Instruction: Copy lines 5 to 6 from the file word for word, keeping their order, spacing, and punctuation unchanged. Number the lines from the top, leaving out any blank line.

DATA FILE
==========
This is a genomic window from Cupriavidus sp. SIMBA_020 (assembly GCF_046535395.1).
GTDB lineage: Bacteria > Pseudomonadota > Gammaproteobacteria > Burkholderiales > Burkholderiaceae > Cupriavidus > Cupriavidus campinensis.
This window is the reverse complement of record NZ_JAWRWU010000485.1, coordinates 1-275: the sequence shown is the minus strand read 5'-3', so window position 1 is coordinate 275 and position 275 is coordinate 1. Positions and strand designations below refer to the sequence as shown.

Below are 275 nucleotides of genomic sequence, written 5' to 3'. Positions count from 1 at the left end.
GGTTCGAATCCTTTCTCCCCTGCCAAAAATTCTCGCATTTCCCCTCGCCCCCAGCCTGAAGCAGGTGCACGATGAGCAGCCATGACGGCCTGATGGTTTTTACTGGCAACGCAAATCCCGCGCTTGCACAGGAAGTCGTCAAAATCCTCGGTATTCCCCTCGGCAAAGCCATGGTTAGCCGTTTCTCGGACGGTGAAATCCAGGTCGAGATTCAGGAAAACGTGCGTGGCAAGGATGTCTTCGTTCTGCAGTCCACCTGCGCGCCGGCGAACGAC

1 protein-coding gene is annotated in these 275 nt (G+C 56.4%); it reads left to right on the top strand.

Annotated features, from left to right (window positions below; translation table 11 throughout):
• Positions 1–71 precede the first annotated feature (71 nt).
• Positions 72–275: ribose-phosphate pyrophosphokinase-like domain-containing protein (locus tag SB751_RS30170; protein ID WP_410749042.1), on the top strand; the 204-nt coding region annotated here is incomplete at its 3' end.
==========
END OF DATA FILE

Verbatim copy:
GGTTCGAATCCTTTCTCCCCTGCCAAAAATTCTCGCATTTCCCCTCGCCCCCAGCCTGAAGCAGGTGCACGATGAGCAGCCATGACGGCCTGATGGTTTTTACTGGCAACGCAAATCCCGCGCTTGCACAGGAAGTCGTCAAAATCCTCGGTATTCCCCTCGGCAAAGCCATGGTTAGCCGTTTCTCGGACGGTGAAATCCAGGTCGAGATTCAGGAAAACGTGCGTGGCAAGGATGTCTTCGTTCTGCAGTCCACCTGCGCGCCGGCGAACGAC

1 protein-coding gene is annotated in these 275 nt (G+C 56.4%); it reads left to right on the top strand.